Despite the controversy, Tim Brown thinks ‘Django Unchained’ is a great movie.
Django Unchained has seen its share of controversy. It’s been out for a few weeks now, and I had a cavalier attitude toward seeing it. I wasn’t turned off by the controversy, but simply that’s how it is with movies as you get older; you don’t tear the tread off your tires heading to the theater. I found it interesting that someone took to counting how many times the ‘N’ word was used (I heard the count was over 100), and that Spike Lee got on a soapbox about it. Still, I managed to meander to the movies, and I have come to the conclusion:
Django was a great movie.
Seriously, there was a lot to like in regards to how it was produced and presented. I think that the folks involved deserved a lot of credit; they knew that it was going to be controversial and took great pains to review the details to present something as polished as it could be.
As I was watching it, I couldn’t help but think about how various members of the audience were receiving what we were simultaneously witnessing. We were in a mixed crowd for sure, yet I know from experience that perception is colored by our life’s experience. I am very careful when commenting on the extent of white privilege; while I can identify it at times, I still am not nor have ever been a white male, so I don’t know those pressures. But, as a black male, I can speak to how Django spoke to me in some regards, without revealing any spoilers.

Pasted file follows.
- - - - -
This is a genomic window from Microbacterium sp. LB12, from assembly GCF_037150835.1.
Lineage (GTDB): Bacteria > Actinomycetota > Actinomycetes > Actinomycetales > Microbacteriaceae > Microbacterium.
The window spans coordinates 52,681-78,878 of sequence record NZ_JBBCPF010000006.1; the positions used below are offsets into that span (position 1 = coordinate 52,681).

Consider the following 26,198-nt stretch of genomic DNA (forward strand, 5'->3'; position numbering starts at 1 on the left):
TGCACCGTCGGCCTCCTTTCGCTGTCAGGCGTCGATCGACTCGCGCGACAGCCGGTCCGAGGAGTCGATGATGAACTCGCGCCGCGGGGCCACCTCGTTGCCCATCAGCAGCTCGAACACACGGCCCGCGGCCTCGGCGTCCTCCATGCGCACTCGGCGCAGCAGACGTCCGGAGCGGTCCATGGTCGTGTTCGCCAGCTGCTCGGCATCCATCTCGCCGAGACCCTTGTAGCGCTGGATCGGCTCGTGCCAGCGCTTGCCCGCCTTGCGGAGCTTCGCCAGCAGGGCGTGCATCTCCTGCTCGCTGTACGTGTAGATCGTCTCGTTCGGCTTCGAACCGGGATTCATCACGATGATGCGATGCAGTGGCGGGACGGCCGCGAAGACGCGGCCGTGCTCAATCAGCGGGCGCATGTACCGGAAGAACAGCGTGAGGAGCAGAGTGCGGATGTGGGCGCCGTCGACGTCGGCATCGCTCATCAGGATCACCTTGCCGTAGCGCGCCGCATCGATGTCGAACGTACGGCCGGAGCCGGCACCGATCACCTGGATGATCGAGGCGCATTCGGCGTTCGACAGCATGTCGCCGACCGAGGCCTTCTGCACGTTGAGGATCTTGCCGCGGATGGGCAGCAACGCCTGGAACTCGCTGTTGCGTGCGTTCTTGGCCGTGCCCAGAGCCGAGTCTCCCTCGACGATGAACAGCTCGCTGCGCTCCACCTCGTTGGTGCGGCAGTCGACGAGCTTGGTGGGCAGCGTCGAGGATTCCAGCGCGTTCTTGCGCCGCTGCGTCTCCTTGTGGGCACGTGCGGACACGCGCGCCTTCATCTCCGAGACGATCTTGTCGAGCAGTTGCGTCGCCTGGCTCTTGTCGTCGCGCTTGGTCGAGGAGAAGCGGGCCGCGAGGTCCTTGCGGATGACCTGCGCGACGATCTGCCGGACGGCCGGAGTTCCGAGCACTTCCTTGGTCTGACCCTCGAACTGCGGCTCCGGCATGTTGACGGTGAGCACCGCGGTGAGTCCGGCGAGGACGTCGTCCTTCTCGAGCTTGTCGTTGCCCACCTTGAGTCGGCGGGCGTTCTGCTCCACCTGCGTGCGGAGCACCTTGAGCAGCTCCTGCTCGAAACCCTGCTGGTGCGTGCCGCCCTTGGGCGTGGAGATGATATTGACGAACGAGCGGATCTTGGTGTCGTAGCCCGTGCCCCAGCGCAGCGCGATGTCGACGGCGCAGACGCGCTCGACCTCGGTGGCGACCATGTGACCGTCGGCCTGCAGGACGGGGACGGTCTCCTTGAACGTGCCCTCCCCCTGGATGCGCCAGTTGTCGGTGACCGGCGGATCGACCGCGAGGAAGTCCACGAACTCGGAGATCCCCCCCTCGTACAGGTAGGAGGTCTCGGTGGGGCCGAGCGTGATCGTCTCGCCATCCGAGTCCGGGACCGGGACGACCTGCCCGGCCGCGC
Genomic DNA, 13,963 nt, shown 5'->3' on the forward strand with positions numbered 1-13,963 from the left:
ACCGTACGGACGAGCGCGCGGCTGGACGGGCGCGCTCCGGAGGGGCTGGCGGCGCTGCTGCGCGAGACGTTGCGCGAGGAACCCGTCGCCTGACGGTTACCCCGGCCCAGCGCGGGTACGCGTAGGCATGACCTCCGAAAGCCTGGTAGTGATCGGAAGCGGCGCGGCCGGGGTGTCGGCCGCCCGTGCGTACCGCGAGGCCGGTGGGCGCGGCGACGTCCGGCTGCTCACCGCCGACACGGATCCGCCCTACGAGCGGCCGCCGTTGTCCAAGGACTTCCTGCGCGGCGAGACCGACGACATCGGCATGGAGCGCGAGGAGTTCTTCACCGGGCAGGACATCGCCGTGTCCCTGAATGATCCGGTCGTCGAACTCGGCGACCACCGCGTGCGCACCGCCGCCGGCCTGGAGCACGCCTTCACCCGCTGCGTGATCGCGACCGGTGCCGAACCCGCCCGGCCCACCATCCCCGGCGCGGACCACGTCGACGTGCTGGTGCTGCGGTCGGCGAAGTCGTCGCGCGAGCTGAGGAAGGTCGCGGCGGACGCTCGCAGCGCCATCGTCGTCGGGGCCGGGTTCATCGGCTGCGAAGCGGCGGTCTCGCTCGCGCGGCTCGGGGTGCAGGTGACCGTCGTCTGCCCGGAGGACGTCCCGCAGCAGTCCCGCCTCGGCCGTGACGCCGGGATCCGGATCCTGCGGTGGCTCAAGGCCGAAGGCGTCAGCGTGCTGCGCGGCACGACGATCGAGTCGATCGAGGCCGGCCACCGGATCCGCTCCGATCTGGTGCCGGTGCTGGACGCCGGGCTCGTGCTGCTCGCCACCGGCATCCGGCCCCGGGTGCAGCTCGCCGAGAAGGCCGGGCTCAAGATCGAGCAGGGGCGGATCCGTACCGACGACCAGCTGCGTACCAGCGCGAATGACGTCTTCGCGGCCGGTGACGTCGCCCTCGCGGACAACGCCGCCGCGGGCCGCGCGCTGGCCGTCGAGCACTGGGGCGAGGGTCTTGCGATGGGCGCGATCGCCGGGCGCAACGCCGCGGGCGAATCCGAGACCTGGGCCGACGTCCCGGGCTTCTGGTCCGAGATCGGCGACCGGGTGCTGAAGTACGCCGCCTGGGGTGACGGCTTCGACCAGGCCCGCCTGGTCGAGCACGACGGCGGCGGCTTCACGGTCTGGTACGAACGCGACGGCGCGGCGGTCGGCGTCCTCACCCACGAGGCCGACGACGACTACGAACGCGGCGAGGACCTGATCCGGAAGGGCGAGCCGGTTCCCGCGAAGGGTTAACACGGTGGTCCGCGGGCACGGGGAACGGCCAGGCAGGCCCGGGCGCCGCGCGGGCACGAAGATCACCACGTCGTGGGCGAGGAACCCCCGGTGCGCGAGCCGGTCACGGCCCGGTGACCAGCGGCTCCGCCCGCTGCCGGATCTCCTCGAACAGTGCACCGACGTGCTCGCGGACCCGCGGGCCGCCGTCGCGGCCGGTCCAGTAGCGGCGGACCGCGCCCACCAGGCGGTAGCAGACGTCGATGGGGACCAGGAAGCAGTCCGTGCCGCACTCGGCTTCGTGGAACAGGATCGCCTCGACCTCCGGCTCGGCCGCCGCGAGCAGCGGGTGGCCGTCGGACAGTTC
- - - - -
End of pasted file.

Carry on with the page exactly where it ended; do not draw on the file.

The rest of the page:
–Django told a great story. Another reason why I can’t understand the beef with the movie is that we love an underdog story. How much bigger of an underdog can you be than a slave? It was also a great love story … I dare you not to view love in a romantic light after seeing this film. It was also good to see a great relationship develop between the Doctor and Django … a relationship that had many levels to it.
-Django is a black hero. In a world devoid of black role models, it’s easy for a person of color to look at Django and feel inspired. The slave who was able to overcome that status and do the things that Django did (while being very ‘cool’ doing it) isn’t a usual Hollywood narrative.
-Django was a character with character. Along the same lines of typical Hollywood narratives is the fact that Django was a man who lived by a code. Things were complicated for him but the viewer could empathize with the decisions he made and ultimately, could draw the conclusion that he was ‘good’.
–Django also shows how complicated the legacy of slavery really is. There is a LOT of evil that went on then. However, we have to be careful not to paint everything with the same brush and appreciate the nuances and complexities that make us up. When you look at the dynamic between Leonardo DiCaprio and Samuel L. Jackson’s characters, contrast that to what is generally thought as the pervasive relationship between slave and master.
So if you haven’t seen it, I urge you to do so. It is very entertaining, and worthy of critical acclaim.
Read more in A&E.